Prepare to navigate the ghostly decks, paddle by the broken portholes and dive the darkened staterooms of the Titanic, no experience or special equipment required, though a laptop would surely help.
The "virtual raising" of the liner that remains a symbol of engineering hubris and the frailty of human life – whichever class you travel in – nearly 100 years after it sank in the northern Atlantic is among the main goals of the latest international research mission to the Titanic wreckage site that leaves St John's, Newfoundland, this weekend. Also on the mission's to-do list: determine how quickly the remains of the once mighty liner are deteriorating in pressure that is 400 times what we know on the Earth's surface.
Most tantalising, however, may be the plans to construct an electronic replica of the wreckage that lies two-and-a-half miles under the sea, strewn over a two-by-three mile debris field. Over the full 20 days of the expedition, due to set sail on Sunday, the latest imaging equipment, digital cameras and sonar technologies, will send data to computers aboard the research ship above.
While the main purpose of the mapping effort is archaeological, it will also allow scientists to lift the veil from the world's most famous ocean cemetery and give all of us the chance to explore its every corner – including its iconic bow, separated at the time of its sinking from its stern – albeit by clicking a mouse. The plan is eventually to post the 3D model on the internet.
"The optical imaging platform is going to give us detailed three- dimensional data which has not been done before," James Delgado, president of the Texas-based Institute of Nautical Archaeology and a co-leader of the mission told The Independent. "This will be the first time that someone has looked at, mapped, plotted and brought back to the surface the sense of the entire Titanic site."
The site, first discovered by oceanographer Robert Ballard in 1985, has been visited multiple times. It is the grave not just of the ship but also the 1,522 souls who perished when an iceberg punctured the ship's hull in the early hours of 15 April 1912. Previous missions have focused either on retrieving thousands of artefacts, from chinaware to articles of the doomed passengers' attire, or on the simple filming of its ruptured hull, most notably by Hollywood director James Cameron. Seen by some as plundering for commercial gain, those expeditions – the last was in 2004 – have not always sat well with the scientific community.
The private company bankrolling this visit to the wreck, Atlanta-based RMS Titanic, has exclusive salvage rights to the ship.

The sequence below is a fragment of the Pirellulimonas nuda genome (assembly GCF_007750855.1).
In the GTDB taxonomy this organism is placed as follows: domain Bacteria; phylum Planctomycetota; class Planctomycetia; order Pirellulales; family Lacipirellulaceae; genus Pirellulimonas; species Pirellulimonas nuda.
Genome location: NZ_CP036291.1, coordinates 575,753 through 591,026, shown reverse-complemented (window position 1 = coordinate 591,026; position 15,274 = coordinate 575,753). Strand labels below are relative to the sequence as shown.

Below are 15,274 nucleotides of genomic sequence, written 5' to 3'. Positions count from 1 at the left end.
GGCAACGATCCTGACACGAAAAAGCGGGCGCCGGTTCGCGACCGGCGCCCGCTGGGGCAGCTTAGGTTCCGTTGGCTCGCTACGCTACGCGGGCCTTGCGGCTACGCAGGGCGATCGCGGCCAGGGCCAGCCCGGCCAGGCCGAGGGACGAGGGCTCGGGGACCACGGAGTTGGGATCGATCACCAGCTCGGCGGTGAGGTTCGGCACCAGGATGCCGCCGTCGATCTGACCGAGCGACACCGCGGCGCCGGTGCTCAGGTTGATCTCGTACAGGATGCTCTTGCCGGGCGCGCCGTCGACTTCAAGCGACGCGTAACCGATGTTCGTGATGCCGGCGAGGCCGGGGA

This time it has striven to devise a trip that involves and comes with the approval of the main centres of oceanographic exploration. While one of their tasks will be to identify all the remaining artefacts, including thousands that are now hidden by sediment, nothing will be physically disturbed or brought to the surface, they say.
"We've enlisted an extraordinary team of experts," says Chris Davino, the president of RMS Titanic. Represented on the research ship as it leaves St John's for the 36-hour steam to the location of the site will be organisations such as the Woods Hole Oceanographic Institution in Massachusetts and the National Oceanic and Atmospheric Administration, both government agencies, and Mr Delgado's archaeological institute.
While Mr Delgado is among a select few who have seen the wreck first hand, he notes that this time everyone will be staying on board the research ship, the 250-foot RV Jean Charcot. All the deep-sea labour will be done by unmanned submersibles, some tethered and some operating autonomously, including a so-called REMUS, (remote environmental measuring units), a torpedo-shaped vehicle designed at Woods Hole to make repeated loops over an area of sea floor to collect data.
"For the first time, we're really going to treat it as an archaeological site with two things in mind," David Gallo, a Woods Hole scientist and a lead member of the new team observed. "One is to preserve the legacy of the ship by enhancing the story of the Titanic itself. The second part is to really understand what the state of the ship is."
Equipment on board the vehicles will include the latest acoustic imaging technology and 3D high definition cameras that will be synchronised with a powerful strobe light. "The data you can capture is incredible," says Mr Delgado. He adds that a "vast amount" of the site – as much as 40 per cent – remains unexplored.
Finally there lurks the question of how quickly the remains of the ship are decaying. This is of urgent concern to Mr Gallo, from Woods Hole, for whom the expedition is first an opportunity to assess the condition of the wreck today and complete a full inventory of all the artefacts that remain in and around it. They hope to detect those beneath sediment by directing powerful sound beams on the ocean floor. The rate of decay will be determined in part by comparing the new photographs of the site with those taken in that first visit to the wreck 25 years ago.
"We see places where it looks like the upper decks are getting thin, the walls are thin, the ceilings may be collapsing a bit," he said. "We hear all these anecdotal things about the ship rusting away, it's collapsing on itself. No one really knows."
No one pretends there will be anything definitive about the expedition. Instead, the material gathered will help determine what comes next both in terms of further retrievals of objects and archaeological study. "I'm sure there will be future expeditions because this is the just the beginning of a whole new era of expeditions to the Titanic – serious, archaeological mapping expeditions," said Mr Gallo.